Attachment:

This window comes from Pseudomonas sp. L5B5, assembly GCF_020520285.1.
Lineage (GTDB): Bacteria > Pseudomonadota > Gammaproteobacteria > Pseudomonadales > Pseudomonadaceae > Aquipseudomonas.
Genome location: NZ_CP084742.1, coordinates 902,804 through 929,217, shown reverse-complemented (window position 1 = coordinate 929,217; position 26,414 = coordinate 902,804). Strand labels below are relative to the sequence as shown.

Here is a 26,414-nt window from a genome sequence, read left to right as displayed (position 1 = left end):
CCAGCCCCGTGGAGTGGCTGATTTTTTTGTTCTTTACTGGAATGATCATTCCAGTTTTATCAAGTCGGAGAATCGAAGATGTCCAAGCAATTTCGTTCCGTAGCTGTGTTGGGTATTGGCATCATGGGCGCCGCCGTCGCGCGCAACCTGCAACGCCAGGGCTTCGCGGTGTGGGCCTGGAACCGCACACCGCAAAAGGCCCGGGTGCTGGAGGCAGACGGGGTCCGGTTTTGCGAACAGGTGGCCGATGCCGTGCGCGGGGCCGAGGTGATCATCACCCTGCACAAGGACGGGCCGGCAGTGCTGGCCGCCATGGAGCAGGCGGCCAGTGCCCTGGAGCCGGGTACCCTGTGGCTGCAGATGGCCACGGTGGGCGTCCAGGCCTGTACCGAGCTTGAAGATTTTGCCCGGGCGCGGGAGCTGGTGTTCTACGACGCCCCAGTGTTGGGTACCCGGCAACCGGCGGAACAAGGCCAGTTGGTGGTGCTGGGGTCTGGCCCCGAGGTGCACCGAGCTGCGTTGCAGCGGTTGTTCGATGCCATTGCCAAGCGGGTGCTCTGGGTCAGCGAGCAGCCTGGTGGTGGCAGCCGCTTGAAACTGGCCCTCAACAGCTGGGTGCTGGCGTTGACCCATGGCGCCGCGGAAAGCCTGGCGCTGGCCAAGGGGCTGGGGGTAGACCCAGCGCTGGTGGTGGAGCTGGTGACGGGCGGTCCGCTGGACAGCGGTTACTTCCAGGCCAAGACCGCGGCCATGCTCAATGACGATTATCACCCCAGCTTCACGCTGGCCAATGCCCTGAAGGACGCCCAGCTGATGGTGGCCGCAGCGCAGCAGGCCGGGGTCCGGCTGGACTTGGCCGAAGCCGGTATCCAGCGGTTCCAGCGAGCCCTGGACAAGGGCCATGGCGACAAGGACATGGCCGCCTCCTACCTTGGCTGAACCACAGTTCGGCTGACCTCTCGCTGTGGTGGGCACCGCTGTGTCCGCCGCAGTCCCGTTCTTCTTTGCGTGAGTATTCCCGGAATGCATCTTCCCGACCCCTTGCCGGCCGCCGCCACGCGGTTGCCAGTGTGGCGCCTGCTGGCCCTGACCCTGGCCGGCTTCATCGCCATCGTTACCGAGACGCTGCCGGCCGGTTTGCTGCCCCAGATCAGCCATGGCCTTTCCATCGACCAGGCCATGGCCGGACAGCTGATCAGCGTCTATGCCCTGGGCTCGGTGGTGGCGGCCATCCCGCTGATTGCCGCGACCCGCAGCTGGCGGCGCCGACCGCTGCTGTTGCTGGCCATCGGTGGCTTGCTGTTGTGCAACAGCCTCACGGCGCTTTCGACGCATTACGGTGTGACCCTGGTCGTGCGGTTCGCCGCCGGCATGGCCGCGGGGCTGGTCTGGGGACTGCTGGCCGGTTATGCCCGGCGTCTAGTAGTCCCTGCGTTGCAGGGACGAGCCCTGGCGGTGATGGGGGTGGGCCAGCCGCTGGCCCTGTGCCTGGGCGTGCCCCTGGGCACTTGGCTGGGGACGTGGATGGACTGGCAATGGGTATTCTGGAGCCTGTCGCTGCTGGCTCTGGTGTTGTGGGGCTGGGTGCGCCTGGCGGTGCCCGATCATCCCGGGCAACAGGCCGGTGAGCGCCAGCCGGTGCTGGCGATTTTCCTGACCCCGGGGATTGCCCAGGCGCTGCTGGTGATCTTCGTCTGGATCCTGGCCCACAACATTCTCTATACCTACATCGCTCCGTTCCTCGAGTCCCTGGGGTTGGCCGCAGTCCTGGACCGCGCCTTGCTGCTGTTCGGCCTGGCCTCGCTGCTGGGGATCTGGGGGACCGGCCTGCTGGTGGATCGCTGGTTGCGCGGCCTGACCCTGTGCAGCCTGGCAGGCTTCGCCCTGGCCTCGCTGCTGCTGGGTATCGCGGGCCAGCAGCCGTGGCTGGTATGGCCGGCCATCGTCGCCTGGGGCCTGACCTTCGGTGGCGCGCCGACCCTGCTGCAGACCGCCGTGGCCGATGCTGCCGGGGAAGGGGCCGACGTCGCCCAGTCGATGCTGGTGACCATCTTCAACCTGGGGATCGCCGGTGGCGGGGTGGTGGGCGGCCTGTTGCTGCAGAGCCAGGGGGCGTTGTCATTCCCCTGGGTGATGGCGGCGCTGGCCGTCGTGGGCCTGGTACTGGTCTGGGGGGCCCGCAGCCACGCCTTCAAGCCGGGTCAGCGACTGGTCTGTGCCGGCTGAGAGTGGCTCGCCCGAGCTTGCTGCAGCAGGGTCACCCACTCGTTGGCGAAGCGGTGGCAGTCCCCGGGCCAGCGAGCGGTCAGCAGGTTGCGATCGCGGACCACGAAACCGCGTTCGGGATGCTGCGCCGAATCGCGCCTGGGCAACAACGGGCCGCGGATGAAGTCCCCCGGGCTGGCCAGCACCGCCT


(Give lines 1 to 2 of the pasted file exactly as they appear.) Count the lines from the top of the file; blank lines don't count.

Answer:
This window comes from Pseudomonas sp. L5B5, assembly GCF_020520285.1.
Lineage (GTDB): Bacteria > Pseudomonadota > Gammaproteobacteria > Pseudomonadales > Pseudomonadaceae > Aquipseudomonas.